“It doesn’t have isolation wards to deal with illnesses that crop up because the animals weren’t there long enough to get sick,” said Neighborhood and Community Services Director David Park.

The shelter was renovated 10 years ago, but City Architect Eric Bosch said that even then he recognized the need for a new facility.

The 2010 study by El Dorado Architects recommended a new shelter with separate areas for adoptions, isolation and quarantine holding rooms for both dogs and cats with infectious diseases, treatment rooms and areas for longer holds.

The discussion about a new shelter comes even as the city seeks a new private operator for its current facility.

For the past two years, until April 30, veterinarian R. Wayne Steckelberg ran the shelter for the city. Steckelberg made cosmetic improvements, such as new paint and the addition of large dog runs and “hug rooms” for adoptive families to bond with pets. He reduced the euthanasia rate and increased adoptions.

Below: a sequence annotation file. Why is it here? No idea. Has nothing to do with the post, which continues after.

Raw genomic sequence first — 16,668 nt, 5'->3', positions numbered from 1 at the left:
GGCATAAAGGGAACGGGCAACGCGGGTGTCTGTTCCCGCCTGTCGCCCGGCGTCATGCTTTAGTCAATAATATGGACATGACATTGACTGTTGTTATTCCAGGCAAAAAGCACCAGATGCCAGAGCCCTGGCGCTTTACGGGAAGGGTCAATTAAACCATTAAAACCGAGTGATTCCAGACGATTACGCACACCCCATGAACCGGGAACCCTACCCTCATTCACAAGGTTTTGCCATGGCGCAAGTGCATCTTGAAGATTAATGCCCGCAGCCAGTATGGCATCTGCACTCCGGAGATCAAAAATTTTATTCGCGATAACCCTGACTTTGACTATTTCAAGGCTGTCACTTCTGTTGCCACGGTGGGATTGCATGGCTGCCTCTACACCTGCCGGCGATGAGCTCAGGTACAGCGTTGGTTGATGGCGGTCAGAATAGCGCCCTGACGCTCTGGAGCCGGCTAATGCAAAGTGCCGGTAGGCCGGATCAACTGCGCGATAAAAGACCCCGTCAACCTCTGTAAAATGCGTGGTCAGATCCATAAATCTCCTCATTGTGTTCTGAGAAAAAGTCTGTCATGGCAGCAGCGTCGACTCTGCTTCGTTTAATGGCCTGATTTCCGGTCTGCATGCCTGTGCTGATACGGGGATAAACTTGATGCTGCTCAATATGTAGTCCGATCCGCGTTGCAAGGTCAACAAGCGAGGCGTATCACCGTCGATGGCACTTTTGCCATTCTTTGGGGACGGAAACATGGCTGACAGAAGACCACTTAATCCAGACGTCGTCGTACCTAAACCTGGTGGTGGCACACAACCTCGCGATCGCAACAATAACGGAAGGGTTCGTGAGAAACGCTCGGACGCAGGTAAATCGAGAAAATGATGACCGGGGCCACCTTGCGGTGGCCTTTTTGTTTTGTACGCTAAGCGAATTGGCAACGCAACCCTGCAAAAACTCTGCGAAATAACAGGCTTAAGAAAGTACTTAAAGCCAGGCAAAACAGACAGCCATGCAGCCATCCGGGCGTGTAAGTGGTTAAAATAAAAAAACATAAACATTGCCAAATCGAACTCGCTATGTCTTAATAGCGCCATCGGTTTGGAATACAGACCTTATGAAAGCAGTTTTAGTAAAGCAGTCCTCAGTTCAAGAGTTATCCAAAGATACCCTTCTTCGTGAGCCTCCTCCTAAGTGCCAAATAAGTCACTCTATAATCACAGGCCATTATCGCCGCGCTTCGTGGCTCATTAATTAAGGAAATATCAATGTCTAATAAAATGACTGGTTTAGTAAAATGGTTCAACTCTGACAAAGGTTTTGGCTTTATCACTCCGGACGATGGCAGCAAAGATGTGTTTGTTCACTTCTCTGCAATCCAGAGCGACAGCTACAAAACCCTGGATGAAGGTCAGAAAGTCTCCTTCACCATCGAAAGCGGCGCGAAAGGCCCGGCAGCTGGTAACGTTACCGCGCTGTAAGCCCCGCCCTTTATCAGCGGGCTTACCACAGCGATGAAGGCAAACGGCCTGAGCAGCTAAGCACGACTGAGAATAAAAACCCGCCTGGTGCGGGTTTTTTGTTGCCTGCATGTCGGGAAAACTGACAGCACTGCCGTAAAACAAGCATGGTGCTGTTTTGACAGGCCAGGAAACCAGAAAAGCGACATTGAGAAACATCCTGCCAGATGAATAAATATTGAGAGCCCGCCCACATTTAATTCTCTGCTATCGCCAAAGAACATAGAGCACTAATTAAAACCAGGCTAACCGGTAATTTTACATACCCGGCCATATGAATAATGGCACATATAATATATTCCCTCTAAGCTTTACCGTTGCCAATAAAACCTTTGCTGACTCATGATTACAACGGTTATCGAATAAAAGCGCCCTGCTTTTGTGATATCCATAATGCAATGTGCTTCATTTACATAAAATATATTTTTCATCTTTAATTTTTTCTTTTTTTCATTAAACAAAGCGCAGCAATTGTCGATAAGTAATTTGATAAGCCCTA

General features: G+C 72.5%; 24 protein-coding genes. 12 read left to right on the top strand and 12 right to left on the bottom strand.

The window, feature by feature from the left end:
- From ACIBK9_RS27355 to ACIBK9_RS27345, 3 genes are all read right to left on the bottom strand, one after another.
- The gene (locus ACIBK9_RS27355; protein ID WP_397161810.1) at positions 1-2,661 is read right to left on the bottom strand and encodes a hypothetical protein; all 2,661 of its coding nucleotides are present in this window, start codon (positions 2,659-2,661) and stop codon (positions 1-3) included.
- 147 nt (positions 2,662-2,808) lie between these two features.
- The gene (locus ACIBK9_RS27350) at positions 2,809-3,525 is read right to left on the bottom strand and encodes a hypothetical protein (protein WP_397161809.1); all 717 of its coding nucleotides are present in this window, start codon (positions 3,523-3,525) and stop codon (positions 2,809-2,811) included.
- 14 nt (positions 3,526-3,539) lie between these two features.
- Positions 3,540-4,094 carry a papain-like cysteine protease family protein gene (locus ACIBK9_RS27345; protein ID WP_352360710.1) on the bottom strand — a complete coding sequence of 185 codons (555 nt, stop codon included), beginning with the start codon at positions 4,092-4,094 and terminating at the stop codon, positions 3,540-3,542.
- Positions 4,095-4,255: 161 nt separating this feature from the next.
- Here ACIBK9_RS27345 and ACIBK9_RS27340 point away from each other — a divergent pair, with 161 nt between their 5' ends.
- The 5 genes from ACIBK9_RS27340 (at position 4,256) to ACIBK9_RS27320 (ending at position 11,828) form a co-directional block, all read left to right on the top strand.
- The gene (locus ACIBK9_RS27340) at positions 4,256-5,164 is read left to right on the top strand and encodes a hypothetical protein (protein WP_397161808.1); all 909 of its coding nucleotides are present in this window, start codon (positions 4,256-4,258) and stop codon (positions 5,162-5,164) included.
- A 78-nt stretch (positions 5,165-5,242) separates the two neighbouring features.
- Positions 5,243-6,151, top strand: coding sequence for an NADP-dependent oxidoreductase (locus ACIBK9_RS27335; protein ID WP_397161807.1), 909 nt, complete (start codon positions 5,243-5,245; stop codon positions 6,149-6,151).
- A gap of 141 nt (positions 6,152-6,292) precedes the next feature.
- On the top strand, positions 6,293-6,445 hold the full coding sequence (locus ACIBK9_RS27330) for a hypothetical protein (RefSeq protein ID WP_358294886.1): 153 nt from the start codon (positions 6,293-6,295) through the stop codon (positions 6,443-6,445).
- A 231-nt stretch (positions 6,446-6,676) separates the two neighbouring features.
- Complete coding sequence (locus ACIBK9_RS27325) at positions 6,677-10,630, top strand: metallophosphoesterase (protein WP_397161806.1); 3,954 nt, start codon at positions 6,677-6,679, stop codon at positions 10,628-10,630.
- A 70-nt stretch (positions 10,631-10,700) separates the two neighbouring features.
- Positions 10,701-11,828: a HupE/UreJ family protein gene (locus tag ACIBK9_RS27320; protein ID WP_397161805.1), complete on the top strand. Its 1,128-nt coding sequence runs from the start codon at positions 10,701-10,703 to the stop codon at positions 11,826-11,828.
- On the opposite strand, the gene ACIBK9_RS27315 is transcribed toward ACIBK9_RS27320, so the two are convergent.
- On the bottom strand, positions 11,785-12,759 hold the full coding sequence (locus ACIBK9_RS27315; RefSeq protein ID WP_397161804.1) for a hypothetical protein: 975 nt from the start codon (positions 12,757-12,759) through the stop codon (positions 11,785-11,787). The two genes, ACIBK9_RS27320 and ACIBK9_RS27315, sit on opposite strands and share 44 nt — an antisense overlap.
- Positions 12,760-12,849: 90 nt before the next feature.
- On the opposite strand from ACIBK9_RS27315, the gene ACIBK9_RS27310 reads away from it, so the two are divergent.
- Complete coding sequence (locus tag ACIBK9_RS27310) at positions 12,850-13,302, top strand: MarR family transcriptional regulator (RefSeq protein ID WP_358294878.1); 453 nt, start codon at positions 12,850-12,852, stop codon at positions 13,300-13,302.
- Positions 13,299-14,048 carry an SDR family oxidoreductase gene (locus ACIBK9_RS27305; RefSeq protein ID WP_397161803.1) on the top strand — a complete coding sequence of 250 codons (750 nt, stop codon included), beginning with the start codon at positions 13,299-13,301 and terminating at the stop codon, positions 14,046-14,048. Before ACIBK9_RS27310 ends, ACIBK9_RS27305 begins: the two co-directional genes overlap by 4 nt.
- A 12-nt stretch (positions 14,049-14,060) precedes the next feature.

But allegations surfaced earlier this year about animal mistreatment and severe illnesses. Steckelberg staunchly denied the abuse allegations and said the illnesses were a result of the antiquated ventilation and plumbing systems that allowed viruses to fester.

The city is asking private operators to submit proposals by July 7.

Even if voters approve funds for a new shelter, completion is likely two to three years away. A possible site would be on city-owned land near the existing city tow lot at 7750 E. Front St. However, that land might be needed for future water department improvements, so any shelter location is still highly speculative.

Along with Sharp, council members Ed Ford and Scott Wagner say the city needs to pursue a new shelter soon, although they remain flexible on timing of an election.

Mayor Sly James said he has not yet decided on whether or when to present a ballot measure to voters.

“I know there is a need,” James said. “I know people feel strongly about it.”

Loar said that, ideally, the city will build the shelter and identify an excellent nonprofit to run it. But she said the city has to lead the charge.

“I want it on in November,” she said, “And I’m going to really push for that.”